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Emerson (NYSE:EMR) is a global diversified manufacturer operating five main businesses:

  1. Process Management: Intelligent control systems, measurement instruments, etc.
  2. Industrial Automation: Automation systems, mechanical and electrical drives, power generation technologies.
  3. Network Power: Power backup systems, precision cooling, connectivity technologies.
  4. Climate Technologies: Heating, air conditioning, and refrigeration solutions.
  5. Commerical and Residential Solutions: Construction and maintenance tools, home and commercial storage, appliance solutions.

(click to enlarge)EMR Chart

EMR data by YCharts

Emerson currently trades at $44.72 per share with a dividend yield of 3.58%. Here is the ten-year dividend history.

YearDividendGrowth
2002$0.781.62%
2003$0.791.28%
2004$0.801.27%
2005$0.833.75%
2006$0.897.23%
2007$1.0517.98%
2008$1.2014.29%
2009$1.3210.00%
2010$1.341.52%
2011$1.382.99%
2012$1.60*15.94%

* Estimate based on $0.40 quarterly dividend

Since 2006 the dividend has grown at an average rate of 10%, with a hefty increase at the end of 2011. I'll calculate the payout ratio as a percentage of the free cash flow. The results are shown below.

YearFree Cash Flow (Mil $)Float (Mil Shares)Payout Ratio
2002$1,43484145.74%
2003$1,39484147.66%
2004$1,81684437.18%
2005$1,66983641.57%
2006$1,91182438.38%
2007$2,33580336.11%
2008$2,57978936.71%
2009$2,55575939.21%
2010$2,76878938.20%
2011$2,56875440.24%

The payout ratio has been consistently around 40% for the last decade, which allows room for the dividend to grow. Emerson has stated that its first priority is to return cash to the shareholders, and is committed to 40%-50% of free cash flow going to dividends and $600 million in share buybacks per year (Presentation - PDF).

Valuation

I will use the Dividend Discount Model to put an estimated value on the company. This model assumes that the value of a company is purely the sum of all future dividends discounted back today. This is a reasonable valuation method if you are a dividend investor. The discount rate should be your required rate of return, and I will use a discount rate of 8%, which is roughly the long-term growth rate of the market as a whole. I will assume that the dividend will grow by 8% next year, and then let that growth rate decay over 20 years to a perpetual growth rate of 3%, as per the growth table below.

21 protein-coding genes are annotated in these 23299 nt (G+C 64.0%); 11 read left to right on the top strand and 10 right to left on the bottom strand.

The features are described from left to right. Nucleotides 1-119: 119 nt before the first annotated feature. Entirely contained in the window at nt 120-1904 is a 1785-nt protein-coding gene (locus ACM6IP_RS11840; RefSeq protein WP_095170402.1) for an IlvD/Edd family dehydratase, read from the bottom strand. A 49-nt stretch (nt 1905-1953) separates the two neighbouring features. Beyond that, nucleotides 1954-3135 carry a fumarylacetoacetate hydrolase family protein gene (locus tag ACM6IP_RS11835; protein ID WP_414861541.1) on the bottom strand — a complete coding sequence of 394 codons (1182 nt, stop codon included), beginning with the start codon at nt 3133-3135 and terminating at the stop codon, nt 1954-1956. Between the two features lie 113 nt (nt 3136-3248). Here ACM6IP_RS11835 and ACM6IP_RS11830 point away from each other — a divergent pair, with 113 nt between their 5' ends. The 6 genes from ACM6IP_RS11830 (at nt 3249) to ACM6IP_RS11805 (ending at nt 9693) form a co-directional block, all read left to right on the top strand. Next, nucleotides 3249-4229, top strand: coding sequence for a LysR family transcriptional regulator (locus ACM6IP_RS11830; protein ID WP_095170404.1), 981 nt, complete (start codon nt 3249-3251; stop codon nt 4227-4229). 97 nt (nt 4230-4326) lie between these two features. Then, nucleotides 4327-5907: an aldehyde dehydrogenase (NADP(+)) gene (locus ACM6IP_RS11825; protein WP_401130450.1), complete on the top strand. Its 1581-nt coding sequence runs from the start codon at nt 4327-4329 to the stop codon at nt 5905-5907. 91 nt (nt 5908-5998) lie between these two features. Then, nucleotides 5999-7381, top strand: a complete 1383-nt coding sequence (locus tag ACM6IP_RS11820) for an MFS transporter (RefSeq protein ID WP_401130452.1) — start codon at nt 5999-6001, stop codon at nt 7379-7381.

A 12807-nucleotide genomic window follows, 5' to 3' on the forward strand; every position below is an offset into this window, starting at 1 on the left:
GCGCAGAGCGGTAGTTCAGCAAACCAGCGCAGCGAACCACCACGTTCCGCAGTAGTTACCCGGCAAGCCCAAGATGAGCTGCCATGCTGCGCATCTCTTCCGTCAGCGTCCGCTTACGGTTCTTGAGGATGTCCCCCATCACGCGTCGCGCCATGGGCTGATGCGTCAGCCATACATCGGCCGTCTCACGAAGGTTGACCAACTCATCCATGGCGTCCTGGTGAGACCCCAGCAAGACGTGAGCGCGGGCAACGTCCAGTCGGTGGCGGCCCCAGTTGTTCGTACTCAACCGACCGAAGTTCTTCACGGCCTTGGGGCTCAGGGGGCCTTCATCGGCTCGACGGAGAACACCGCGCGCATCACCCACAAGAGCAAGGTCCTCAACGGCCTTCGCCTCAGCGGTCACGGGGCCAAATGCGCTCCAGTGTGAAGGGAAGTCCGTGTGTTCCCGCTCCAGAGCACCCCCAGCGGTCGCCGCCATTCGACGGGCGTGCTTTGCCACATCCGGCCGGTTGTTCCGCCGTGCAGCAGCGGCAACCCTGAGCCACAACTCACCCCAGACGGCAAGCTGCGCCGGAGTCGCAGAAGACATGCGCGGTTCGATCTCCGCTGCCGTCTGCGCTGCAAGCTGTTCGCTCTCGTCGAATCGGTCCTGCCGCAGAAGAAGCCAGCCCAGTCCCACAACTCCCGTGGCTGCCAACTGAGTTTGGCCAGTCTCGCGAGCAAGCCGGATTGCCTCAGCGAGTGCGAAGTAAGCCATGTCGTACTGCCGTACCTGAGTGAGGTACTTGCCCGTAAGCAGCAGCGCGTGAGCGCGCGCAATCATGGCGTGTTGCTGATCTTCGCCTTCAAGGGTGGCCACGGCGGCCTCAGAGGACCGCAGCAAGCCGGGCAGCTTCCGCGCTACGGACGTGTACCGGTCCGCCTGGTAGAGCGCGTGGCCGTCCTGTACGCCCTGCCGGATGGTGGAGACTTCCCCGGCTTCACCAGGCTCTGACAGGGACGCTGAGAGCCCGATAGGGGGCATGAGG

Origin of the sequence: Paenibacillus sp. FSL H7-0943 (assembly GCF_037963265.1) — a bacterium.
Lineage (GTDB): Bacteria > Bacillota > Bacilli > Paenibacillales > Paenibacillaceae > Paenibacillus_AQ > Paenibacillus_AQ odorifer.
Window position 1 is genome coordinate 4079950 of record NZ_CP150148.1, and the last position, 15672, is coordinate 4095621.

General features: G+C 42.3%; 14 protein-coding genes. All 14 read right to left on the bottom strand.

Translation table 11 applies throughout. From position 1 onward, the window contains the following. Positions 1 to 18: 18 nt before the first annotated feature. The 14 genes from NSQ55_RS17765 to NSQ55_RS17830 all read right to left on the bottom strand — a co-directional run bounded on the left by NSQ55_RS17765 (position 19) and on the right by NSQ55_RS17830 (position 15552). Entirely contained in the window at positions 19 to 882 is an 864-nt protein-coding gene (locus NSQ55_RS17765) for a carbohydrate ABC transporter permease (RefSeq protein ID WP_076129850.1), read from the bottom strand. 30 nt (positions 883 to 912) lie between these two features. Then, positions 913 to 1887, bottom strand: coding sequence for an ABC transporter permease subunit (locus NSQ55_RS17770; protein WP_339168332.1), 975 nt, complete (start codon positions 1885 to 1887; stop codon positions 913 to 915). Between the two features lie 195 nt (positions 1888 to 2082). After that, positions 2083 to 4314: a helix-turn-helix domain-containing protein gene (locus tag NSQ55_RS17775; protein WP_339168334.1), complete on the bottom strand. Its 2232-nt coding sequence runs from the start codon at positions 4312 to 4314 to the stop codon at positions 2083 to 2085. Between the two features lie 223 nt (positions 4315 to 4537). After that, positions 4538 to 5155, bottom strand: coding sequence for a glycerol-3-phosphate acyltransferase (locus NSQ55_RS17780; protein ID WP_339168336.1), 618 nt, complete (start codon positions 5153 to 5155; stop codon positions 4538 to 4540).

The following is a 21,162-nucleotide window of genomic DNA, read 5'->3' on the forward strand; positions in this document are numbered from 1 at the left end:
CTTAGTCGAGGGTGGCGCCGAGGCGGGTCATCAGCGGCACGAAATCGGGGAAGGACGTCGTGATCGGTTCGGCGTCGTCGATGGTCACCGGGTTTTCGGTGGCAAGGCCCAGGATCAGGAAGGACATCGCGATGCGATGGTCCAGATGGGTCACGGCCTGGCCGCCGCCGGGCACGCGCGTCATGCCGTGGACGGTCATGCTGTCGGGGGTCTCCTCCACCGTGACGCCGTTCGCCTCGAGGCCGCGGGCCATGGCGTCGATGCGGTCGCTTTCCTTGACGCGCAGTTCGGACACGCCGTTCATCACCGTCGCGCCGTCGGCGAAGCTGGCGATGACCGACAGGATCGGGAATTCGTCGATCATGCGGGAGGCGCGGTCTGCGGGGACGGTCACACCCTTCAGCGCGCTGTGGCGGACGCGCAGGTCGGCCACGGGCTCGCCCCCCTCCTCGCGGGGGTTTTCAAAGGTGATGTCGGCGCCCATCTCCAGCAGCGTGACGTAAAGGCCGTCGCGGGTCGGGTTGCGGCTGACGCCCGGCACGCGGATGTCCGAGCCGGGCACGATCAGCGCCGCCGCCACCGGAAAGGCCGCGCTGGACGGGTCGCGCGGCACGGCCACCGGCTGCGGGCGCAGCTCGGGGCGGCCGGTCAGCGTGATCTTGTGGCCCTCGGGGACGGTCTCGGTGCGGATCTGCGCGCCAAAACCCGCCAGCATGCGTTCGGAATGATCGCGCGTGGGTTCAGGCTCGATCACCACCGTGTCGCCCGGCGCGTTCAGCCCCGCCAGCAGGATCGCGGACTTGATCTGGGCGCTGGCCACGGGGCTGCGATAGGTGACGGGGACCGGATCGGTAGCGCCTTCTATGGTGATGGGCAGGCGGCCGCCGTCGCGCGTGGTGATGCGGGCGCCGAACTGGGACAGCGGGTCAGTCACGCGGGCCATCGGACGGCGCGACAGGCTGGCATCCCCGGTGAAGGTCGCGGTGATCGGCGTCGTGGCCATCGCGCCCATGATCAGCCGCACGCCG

YearDividend Growth Rate
20138%
20147.75%
20157.5%
20167.25%
20177%
20186.75%
20196.5%
20206.25%
20216%
20225.75%
20235.5%
20245.25%
20255%
20264.75%
20274.5%
20284.25%
20294%
20303.75%
20313.5%
20323.25%

For reference, the average analyst estimate for 5-year earnings growth is 11.22%. Using the above parameters I arrive at a fair value of $48.43 per share.

Conclusion

Emerson currently trades at $44.72, about $4 lower than my fair value estimate. Being a well diversified company with exposure to a large number of markets combined with the stated commitment to returning cash to shareholders makes Emerson a great buy for dividend investors. Emerson stock has dropped from around $53 per share earlier this year and now offers a great entry point. Emerson would make a fantastic addition to any dividend-focused portfolio.

Source: Emerson Is A Great Dividend Stock